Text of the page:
The Secret to True Happiness: Enjoy Today, Embrace Tomorrowby Joyce Meyer, Sandra McCollom
For all the technology, conveniences, and advantages we experience in today's world, many of us struggle just to get through each day. After coming through what seemed like a lifetime of abuse, hardship, and oppression, Joyce Meyer has come to live every day in victory and joy. In her new book, she spreads the word that an exciting, enjoyable life is available to… See more details below
For all the technology, conveniences, and advantages we experience in today's world, many of us struggle just to get through each day. After coming through what seemed like a lifetime of abuse, hardship, and oppression, Joyce Meyer has come to live every day in victory and joy. In her new book, she spreads the word that an exciting, enjoyable life is available to everyone! The breakthrough for Joyce came when she started to look at herself through God's eyes. There, she not only saw the truth about herself and changes she needed to make, but came to know His unconditional love. Joyce has packed this book with biblical principles and practical application revealing secrets she has discovered for living a full and joyful life. After reading this informative and entertaining book, you will be ready to ENJOY TODAY and EMBRACE TOMORROW.
There's nothing new or earth-shattering about Meyer's latest self-help book for Christians, but naysayers may be won over by her can-do attitude despite the unoriginal content.A bestselling author and Bible teacher with a popular daily television program, Meyer wants readers to be happy-not because they have enjoyable circumstances, perfect health, fat wallets or other enviable externals, but simply because they choose to be happy.Happiness, according to Meyer, is a decision to trust in God's power, not merely in the power of one's own positive thinking.(She does, however, emphasize the importance of maintaining a positive attitude and surrounding oneself with others who do the same.)In short chapters, she discusses issues like habits, discipline, simplicity, creativity and health.She helpfully distinguishes between being busy and being "fruitful," urging readers to embrace fruitfulness and productivity.As with her other books, each chapter opens with a joke or light anecdote, then delves a little deeper with biblical examples and stories from Meyer's life, including her recovery from sexual abuse and her own struggles to be happy.(Apr. 29)Copyright © Reed Business Information, a division of Reed Elsevier Inc. All rights reserved.
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Read an ExcerptThe Secret to True Happiness
By Joyce Meyer Faithwords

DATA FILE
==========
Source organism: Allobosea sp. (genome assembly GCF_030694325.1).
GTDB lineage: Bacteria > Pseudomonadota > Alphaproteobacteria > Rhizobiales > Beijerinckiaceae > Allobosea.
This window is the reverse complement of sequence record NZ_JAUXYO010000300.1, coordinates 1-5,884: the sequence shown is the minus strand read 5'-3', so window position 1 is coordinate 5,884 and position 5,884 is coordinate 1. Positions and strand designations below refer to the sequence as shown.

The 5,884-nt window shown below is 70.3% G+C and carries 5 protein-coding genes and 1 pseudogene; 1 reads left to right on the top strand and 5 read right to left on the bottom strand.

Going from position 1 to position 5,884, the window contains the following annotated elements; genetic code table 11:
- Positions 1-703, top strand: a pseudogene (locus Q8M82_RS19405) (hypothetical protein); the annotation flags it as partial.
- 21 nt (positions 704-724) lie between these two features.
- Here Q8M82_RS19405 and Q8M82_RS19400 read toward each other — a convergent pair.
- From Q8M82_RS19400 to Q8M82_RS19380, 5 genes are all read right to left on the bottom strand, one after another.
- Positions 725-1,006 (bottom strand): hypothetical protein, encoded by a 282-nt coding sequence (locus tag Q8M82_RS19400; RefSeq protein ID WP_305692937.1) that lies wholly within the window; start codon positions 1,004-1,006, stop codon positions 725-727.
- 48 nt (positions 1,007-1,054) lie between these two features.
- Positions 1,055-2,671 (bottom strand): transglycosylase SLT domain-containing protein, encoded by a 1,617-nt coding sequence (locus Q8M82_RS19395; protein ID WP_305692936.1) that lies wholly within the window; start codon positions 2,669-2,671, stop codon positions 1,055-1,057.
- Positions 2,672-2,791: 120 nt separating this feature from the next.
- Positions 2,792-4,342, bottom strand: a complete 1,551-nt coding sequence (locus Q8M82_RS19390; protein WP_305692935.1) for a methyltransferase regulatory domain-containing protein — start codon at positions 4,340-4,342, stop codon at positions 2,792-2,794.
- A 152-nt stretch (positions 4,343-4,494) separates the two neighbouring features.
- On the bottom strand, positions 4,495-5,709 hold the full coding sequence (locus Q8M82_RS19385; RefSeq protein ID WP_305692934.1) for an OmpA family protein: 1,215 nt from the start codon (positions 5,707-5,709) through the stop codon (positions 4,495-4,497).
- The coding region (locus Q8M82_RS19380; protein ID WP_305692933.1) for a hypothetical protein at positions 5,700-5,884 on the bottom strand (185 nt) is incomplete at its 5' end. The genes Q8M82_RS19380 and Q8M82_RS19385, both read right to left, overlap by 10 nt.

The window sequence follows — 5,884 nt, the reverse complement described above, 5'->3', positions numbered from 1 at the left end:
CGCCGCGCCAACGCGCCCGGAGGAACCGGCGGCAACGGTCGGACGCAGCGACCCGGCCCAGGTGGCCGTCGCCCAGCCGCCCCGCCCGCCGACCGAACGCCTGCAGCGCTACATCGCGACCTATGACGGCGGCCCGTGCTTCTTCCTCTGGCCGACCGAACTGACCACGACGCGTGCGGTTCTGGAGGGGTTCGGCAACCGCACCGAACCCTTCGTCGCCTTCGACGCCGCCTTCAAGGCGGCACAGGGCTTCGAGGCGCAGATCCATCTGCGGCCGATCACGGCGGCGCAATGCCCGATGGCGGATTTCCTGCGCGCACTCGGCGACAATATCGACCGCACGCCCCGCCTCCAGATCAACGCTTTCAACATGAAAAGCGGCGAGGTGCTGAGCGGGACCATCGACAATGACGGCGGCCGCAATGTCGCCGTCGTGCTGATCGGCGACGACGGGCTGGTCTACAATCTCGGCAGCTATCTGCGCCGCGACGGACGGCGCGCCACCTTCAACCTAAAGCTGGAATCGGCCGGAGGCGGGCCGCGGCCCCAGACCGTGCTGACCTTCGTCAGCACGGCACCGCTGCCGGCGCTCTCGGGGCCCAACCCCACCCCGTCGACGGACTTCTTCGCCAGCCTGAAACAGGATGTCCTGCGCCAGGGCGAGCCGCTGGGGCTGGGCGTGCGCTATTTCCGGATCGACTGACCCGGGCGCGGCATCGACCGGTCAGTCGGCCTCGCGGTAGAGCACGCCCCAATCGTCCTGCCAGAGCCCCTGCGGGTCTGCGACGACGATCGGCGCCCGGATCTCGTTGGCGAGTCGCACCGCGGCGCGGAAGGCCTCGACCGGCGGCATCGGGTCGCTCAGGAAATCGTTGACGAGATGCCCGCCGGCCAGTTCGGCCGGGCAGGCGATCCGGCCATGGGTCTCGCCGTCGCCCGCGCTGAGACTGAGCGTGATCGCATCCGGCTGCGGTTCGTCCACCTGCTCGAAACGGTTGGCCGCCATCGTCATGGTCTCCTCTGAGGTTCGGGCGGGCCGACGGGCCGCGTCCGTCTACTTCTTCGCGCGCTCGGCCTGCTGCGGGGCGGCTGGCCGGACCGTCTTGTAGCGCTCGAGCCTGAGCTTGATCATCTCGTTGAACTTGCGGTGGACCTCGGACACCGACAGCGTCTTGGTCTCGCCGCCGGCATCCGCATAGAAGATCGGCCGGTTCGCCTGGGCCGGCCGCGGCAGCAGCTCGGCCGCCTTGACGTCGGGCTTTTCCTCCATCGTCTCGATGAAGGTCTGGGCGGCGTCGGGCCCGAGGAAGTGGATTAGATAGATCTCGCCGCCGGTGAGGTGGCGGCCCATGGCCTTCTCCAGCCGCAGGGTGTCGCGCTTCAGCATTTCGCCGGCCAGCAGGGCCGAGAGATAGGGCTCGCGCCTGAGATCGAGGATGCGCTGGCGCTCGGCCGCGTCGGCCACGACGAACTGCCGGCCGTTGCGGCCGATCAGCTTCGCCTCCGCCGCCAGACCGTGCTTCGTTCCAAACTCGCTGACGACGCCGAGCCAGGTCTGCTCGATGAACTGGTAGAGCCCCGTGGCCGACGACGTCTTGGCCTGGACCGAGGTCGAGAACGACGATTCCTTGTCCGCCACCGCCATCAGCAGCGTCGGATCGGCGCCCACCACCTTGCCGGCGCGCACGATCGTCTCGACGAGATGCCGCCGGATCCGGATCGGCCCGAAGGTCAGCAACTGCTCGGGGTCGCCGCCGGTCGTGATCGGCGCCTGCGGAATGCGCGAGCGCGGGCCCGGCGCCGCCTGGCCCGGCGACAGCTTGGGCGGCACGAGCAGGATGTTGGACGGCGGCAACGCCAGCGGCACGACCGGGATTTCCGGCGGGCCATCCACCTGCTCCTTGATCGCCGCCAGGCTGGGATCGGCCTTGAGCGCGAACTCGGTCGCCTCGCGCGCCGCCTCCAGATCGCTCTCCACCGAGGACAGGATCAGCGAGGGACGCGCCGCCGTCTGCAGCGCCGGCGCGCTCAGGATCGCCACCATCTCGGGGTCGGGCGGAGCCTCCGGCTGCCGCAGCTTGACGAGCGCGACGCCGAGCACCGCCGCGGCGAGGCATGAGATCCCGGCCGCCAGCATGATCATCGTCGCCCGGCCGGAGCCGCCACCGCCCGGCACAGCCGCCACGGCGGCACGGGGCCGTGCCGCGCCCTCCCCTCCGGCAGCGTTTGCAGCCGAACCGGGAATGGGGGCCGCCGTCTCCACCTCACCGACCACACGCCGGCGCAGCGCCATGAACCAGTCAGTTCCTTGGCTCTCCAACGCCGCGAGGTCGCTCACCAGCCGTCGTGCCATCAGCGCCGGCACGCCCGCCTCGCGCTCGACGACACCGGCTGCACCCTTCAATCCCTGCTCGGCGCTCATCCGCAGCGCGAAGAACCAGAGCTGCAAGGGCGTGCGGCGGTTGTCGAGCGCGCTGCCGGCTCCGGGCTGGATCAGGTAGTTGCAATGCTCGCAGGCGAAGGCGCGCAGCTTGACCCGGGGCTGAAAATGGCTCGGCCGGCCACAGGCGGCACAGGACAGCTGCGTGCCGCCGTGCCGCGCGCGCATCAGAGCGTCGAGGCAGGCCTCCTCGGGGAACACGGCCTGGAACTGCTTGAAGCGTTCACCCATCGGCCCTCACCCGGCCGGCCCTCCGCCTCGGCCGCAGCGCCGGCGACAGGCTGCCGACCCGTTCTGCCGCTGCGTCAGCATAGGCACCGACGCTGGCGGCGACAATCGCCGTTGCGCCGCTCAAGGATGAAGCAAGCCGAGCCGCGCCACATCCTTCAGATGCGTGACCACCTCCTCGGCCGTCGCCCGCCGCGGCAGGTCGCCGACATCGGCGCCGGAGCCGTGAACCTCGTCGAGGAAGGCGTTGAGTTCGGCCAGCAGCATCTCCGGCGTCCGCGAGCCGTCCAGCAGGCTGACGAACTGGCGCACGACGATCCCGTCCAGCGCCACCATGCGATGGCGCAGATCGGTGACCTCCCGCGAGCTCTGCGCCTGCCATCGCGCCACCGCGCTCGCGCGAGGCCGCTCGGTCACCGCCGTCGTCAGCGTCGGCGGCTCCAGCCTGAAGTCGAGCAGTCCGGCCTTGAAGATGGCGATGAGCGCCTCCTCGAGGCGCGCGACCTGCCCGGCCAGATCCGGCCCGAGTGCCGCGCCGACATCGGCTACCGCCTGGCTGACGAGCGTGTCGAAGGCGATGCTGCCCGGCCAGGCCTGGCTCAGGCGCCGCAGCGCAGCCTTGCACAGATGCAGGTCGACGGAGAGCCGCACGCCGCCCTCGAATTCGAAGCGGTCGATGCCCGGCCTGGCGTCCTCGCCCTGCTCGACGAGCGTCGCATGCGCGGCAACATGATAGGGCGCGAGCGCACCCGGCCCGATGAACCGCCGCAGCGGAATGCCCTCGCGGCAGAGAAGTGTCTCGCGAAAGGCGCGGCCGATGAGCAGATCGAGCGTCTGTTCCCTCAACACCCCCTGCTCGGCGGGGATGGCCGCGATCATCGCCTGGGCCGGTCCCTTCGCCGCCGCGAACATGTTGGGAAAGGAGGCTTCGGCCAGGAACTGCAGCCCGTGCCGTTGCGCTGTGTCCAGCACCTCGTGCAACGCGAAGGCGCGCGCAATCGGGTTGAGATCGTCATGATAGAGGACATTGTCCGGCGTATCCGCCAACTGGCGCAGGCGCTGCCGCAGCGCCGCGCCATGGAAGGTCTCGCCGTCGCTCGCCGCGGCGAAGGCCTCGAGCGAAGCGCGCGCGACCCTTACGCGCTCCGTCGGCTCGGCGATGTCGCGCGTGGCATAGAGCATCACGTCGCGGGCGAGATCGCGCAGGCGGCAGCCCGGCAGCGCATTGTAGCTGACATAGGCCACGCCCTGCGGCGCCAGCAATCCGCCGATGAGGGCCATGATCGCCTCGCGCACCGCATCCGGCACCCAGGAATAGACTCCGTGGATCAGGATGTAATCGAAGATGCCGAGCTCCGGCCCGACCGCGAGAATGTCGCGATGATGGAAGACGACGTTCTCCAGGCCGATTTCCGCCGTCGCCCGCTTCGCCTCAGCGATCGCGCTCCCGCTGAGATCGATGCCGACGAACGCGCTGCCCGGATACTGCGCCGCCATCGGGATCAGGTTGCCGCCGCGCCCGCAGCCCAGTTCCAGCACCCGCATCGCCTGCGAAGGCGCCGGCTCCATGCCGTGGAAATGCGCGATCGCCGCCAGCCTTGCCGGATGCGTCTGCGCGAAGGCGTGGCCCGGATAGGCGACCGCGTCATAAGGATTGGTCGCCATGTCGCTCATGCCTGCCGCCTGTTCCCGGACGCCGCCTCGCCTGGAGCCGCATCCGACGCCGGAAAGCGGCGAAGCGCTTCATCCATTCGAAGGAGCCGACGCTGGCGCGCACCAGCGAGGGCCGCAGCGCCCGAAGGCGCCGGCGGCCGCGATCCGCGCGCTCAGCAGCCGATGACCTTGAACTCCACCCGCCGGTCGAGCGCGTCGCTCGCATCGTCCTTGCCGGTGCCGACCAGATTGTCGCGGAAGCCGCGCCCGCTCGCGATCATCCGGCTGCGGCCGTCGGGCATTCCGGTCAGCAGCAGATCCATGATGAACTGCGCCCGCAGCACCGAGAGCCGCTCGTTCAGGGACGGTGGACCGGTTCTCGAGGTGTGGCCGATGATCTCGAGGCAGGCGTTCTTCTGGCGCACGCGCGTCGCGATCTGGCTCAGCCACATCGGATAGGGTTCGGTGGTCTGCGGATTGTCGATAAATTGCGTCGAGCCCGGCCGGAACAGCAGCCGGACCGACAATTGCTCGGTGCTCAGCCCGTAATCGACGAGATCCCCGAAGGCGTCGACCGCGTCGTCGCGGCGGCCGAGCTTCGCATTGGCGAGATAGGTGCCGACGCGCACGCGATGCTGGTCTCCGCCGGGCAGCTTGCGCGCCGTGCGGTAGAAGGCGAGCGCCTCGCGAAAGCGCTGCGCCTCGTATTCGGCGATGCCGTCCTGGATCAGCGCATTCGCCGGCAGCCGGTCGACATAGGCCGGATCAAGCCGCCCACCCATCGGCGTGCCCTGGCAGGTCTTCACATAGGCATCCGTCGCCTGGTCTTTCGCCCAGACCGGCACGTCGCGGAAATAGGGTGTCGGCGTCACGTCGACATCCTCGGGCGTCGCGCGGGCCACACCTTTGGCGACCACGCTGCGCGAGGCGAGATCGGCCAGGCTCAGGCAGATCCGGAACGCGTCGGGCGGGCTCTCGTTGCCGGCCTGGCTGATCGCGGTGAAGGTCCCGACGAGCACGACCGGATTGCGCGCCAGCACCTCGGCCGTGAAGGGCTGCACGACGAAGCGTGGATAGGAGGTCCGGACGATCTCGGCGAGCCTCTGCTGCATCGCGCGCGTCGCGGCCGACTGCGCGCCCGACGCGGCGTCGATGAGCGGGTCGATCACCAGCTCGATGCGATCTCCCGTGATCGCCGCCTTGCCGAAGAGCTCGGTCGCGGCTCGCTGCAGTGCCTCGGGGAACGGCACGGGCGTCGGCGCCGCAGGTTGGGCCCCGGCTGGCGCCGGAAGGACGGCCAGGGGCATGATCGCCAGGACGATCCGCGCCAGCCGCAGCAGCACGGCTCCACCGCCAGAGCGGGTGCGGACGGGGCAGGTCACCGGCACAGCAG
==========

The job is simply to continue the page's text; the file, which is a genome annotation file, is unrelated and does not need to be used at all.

Copyright © 2008 Joyce Meyer
All right reserved.
Enjoy Your Everyday Life
"Most folks are about as happy as they make up their minds to be." -ABRAHAM LINCOLN
The only life you can enjoy is your own. That statement may seem so obvious it's unnecessary, but think about it. One of the primary reasons many people do not enjoy their lives is that they are not happy with the lives they have. When I speak to them about enjoying their lives, the first thought they have is, I would enjoy my life if I had your life, Joyce! Instead of embracing the realities of their lives, these people spend their time thinking, I wish I looked like So-and-So. I wish I had So-and-So's job. I wish I were married. I wish my marriage weren't so difficult. I wish I had children. I wish my children would grow up. I wish I had a new house. I wish I didn't have such a big house to clean. I wish I had a big ministry ...
The truth of the matter is, the first step to enjoying our everyday lives is to accept the lives we've been given. We must not allow jealousy or comparison to cause us to be absent from our own lives because we want someone else's life.
The wise king Solomon wrote in Ecclesiastes 5:18, 19:
"Behold, what I have seen to be good and fitting is for one to eat and drink, and to findenjoyment in all the labor in which he labors under the sun all the days which God gives him-for this is his [allotted] part. Also, every man to whom God has given riches and possessions, and the power to enjoy them and to accept his appointed lot and to rejoice in his toil-this is the gift of God [to him]."
I want you to notice the words "allotted part" and "appointed lot" in these verses. What Solomon is basically communicating here is: enjoy your life. Take your "appointed lot" in life and enjoy it. In other words, embrace the life-the personality, the strengths and weaknesses, the family, the resources, the opportunities, the physical qualities, the abilities, the gifts, and the uniqueness-God has given you.
Maybe you struggle with things that do not appear to be challenges for other people. For example, you may have a physical handicap or a learning disability. Perhaps you wanted to go to college, but could not. Maybe you do not believe you have as many outstanding qualities or remarkable gifts as someone else. You may wish something were different about your spouse, your children, your job, or your financial situation. Whatever the case, you have to take what you have and decide that you are going to do the best you can with it. After all, your life will not change until you start doing so.
God is asking you to be faithful with your life, not with someone else's. We see in Matthew 25 that the master gave three men talents (a type of money in the New Testament). To one he gave five talents, to another two, and to another he gave one. The Bible states he gave to each one according to his own ability. The master then went on a long journey and later returned for an accounting of what each man did with the talents entrusted to him. The man who received five talents invested his and gained five more. He was able to not only return to the master what was entrusted to him but also give back twice as much as he started with. The same thing happened with the man who was entrusted with two talents. But the man who only had one talent buried it because he was afraid and returned to the master his one original talent. The master was well pleased with the first man and the second man, but he rebuked the third man severely. All the man had to do was embrace his talent, invest it, and be able to give his master back more than he started with, and the master would have said to him, "Well done, good and faithful servant." He did not hear those words, though, because he did nothing with what he had.